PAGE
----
Thunderbolts

The next known combat by the Gruppe was on 24 March when 57th FG ‘s P-47s flew armed reconnaissances of German lines of communication in the Rome-Orte-Orvieto area, strafing and damaging a locomotive and rolling stock and bombing a bridge. The 64th FS ran into I./JG 2 (reported as 10 Bf 109s and Fw 190s) and at 11.18 Rudolf Wirtgen ,shot one of them down Uffz. Walter Jürling accounting for another, a minute later. After this engagement, Lt. Towner was found to be missing, presumed shot down. In return, Lt. William F. Nuding claimed a Fw 190 shot down north of Rome and Lt. Robert B. Abercrombie another one damaged.

P-47s of the 79th FG's 85th FS were bounced by 12 Bf 109s, with a reported eight Fw 190s as top cover and Lt. Ward Pringle was lost, last being seen with two Bf 109s on his tail. Two more of the American fighters were damaged. The only Bf 109 victory claim against a P-47 that day came from III./JG 53 at 12.15 hours, so there is a perhaps a question mark over the Americans' identification of the top cover element as Fw 190s.

Scrambles and an escort

Unteroffizier Walter Sauder had not flown for nine days when he scrambled from Diavolo in his "3" at 09.03 hrs. on 27 March. This appears to have been uneventful for he was on the ground after 37 minutes, only to take off again two hours later, this time for a flight lasting twice as long.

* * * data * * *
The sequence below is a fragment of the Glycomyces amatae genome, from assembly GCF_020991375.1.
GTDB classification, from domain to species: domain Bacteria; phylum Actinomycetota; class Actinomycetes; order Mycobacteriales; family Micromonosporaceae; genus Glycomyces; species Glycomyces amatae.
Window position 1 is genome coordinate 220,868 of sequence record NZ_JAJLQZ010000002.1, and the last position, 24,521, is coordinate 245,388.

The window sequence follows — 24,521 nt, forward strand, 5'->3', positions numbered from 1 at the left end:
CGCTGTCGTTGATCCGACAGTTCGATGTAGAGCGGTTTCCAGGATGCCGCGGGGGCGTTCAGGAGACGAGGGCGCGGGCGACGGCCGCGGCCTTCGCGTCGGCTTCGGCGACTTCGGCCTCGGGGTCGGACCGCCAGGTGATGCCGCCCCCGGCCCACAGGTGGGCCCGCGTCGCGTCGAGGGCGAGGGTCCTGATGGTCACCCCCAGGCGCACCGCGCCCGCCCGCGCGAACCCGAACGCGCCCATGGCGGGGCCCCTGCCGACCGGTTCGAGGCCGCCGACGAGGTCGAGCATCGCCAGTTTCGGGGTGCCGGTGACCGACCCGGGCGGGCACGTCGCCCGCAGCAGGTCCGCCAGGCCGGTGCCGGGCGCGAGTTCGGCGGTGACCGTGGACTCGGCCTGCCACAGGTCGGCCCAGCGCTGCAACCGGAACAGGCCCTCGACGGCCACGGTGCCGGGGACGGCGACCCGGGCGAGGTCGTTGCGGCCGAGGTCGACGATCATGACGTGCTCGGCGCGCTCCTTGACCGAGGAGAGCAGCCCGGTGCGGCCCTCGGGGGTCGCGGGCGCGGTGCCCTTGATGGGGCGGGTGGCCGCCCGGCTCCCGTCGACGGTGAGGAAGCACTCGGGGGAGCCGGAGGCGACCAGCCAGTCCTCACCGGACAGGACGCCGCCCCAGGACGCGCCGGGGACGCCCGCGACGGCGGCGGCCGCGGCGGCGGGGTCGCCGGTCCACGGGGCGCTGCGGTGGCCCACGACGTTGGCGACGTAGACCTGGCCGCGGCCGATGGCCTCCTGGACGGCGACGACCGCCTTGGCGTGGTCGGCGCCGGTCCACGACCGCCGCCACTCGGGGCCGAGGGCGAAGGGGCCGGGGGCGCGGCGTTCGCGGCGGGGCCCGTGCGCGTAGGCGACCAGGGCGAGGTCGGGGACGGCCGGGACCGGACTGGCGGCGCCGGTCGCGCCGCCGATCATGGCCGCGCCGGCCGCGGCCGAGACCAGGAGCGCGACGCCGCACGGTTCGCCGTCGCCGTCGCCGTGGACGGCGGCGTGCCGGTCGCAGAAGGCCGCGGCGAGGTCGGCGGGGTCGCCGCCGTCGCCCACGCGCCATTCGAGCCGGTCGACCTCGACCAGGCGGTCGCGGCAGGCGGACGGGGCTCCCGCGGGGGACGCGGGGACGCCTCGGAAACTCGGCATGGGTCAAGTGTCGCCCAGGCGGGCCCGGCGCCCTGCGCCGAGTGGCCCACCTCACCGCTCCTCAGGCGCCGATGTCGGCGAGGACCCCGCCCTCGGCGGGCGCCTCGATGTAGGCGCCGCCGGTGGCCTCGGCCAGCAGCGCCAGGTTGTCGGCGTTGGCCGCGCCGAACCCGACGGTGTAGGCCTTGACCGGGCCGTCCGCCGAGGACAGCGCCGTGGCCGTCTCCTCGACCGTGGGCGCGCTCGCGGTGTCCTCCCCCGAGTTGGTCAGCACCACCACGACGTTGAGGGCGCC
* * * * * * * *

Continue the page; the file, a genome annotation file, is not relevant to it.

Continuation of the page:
His Flugbuch for the 29th records that he escorted at Rotte of Fw 190s on a one-hour reconnaissance sortie to Cassino from 14.20 hours. It is not easy to identify this operation from the surviving records of either side although 15 Focke-Wulfs of I./SG 4 took off for a shipping strike off Anzio at the same time, with III./JG 53 escorting. There had been an attack by I./SG 4 on the south eastern part of Cassino in the morning and Luftflotte 2 reported photographic coverage of the Cassino area during the day but details of that mission are lacking.

Bad weather severely curtailed flying on the 30th but Sauder recorded a mission from 10.55–12.15 hours to Cassino which included an inconclusive contact with Mustangs. This again is hard to tie up with the encounters recorded by the Allies during the day but these do include another possible operation by I./JG 2, an attack by 12 Fw 190s against B-25s of the 321st BG north east of Viterbo at 12.15 hours.